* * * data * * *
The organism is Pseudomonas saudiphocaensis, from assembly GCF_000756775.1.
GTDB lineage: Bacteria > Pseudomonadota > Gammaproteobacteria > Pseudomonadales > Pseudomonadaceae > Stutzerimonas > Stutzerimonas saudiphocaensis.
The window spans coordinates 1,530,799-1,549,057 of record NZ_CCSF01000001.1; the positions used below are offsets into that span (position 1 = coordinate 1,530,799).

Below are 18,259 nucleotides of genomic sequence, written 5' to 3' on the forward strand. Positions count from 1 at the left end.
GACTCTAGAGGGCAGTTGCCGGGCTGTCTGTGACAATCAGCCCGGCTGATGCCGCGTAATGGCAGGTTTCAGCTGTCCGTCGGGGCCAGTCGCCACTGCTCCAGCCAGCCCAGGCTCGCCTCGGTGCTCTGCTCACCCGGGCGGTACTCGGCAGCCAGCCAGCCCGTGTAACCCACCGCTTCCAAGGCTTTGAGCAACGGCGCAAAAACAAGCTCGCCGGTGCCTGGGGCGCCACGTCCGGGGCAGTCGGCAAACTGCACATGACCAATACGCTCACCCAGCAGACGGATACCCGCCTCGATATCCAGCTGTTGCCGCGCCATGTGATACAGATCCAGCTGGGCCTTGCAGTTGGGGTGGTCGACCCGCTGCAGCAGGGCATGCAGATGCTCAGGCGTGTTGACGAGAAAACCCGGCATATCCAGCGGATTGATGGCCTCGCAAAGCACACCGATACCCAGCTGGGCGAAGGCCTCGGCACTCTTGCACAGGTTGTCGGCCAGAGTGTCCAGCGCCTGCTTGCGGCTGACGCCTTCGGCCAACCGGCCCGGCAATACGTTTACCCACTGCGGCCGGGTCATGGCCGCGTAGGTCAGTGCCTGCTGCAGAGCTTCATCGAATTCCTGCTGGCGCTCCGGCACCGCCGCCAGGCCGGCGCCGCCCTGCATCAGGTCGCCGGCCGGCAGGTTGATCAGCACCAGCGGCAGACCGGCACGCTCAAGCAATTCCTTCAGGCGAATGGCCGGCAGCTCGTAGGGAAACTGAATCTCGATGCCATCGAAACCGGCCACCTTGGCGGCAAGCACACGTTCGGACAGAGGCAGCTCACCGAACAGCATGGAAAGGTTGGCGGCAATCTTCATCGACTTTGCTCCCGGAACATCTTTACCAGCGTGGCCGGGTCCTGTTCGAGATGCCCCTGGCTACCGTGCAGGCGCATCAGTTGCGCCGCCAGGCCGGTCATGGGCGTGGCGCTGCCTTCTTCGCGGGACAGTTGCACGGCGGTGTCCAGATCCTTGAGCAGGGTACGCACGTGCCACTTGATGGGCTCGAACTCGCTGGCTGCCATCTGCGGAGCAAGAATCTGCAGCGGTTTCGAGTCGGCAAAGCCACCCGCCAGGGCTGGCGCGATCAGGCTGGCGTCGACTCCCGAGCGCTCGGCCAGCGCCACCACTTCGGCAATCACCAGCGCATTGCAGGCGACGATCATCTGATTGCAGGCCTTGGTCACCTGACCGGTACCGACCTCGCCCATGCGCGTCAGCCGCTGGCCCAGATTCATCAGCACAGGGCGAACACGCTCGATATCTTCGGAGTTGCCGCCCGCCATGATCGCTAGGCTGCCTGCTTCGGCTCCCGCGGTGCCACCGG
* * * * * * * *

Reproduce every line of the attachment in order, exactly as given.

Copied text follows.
The organism is Pseudomonas saudiphocaensis, from assembly GCF_000756775.1.
GTDB lineage: Bacteria > Pseudomonadota > Gammaproteobacteria > Pseudomonadales > Pseudomonadaceae > Stutzerimonas > Stutzerimonas saudiphocaensis.
The window spans coordinates 1,530,799-1,549,057 of record NZ_CCSF01000001.1; the positions used below are offsets into that span (position 1 = coordinate 1,530,799).

Below are 18,259 nucleotides of genomic sequence, written 5' to 3' on the forward strand. Positions count from 1 at the left end.
GACTCTAGAGGGCAGTTGCCGGGCTGTCTGTGACAATCAGCCCGGCTGATGCCGCGTAATGGCAGGTTTCAGCTGTCCGTCGGGGCCAGTCGCCACTGCTCCAGCCAGCCCAGGCTCGCCTCGGTGCTCTGCTCACCCGGGCGGTACTCGGCAGCCAGCCAGCCCGTGTAACCCACCGCTTCCAAGGCTTTGAGCAACGGCGCAAAAACAAGCTCGCCGGTGCCTGGGGCGCCACGTCCGGGGCAGTCGGCAAACTGCACATGACCAATACGCTCACCCAGCAGACGGATACCCGCCTCGATATCCAGCTGTTGCCGCGCCATGTGATACAGATCCAGCTGGGCCTTGCAGTTGGGGTGGTCGACCCGCTGCAGCAGGGCATGCAGATGCTCAGGCGTGTTGACGAGAAAACCCGGCATATCCAGCGGATTGATGGCCTCGCAAAGCACACCGATACCCAGCTGGGCGAAGGCCTCGGCACTCTTGCACAGGTTGTCGGCCAGAGTGTCCAGCGCCTGCTTGCGGCTGACGCCTTCGGCCAACCGGCCCGGCAATACGTTTACCCACTGCGGCCGGGTCATGGCCGCGTAGGTCAGTGCCTGCTGCAGAGCTTCATCGAATTCCTGCTGGCGCTCCGGCACCGCCGCCAGGCCGGCGCCGCCCTGCATCAGGTCGCCGGCCGGCAGGTTGATCAGCACCAGCGGCAGACCGGCACGCTCAAGCAATTCCTTCAGGCGAATGGCCGGCAGCTCGTAGGGAAACTGAATCTCGATGCCATCGAAACCGGCCACCTTGGCGGCAAGCACACGTTCGGACAGAGGCAGCTCACCGAACAGCATGGAAAGGTTGGCGGCAATCTTCATCGACTTTGCTCCCGGAACATCTTTACCAGCGTGGCCGGGTCCTGTTCGAGATGCCCCTGGCTACCGTGCAGGCGCATCAGTTGCGCCGCCAGGCCGGTCATGGGCGTGGCGCTGCCTTCTTCGCGGGACAGTTGCACGGCGGTGTCCAGATCCTTGAGCAGGGTACGCACGTGCCACTTGATGGGCTCGAACTCGCTGGCTGCCATCTGCGGAGCAAGAATCTGCAGCGGTTTCGAGTCGGCAAAGCCACCCGCCAGGGCTGGCGCGATCAGGCTGGCGTCGACTCCCGAGCGCTCGGCCAGCGCCACCACTTCGGCAATCACCAGCGCATTGCAGGCGACGATCATCTGATTGCAGGCCTTGGTCACCTGACCGGTACCGACCTCGCCCATGCGCGTCAGCCGCTGGCCCAGATTCATCAGCACAGGGCGAACACGCTCGATATCTTCGGAGTTGCCGCCCGCCATGATCGCTAGGCTGCCTGCTTCGGCTCCCGCGGTGCCACCGG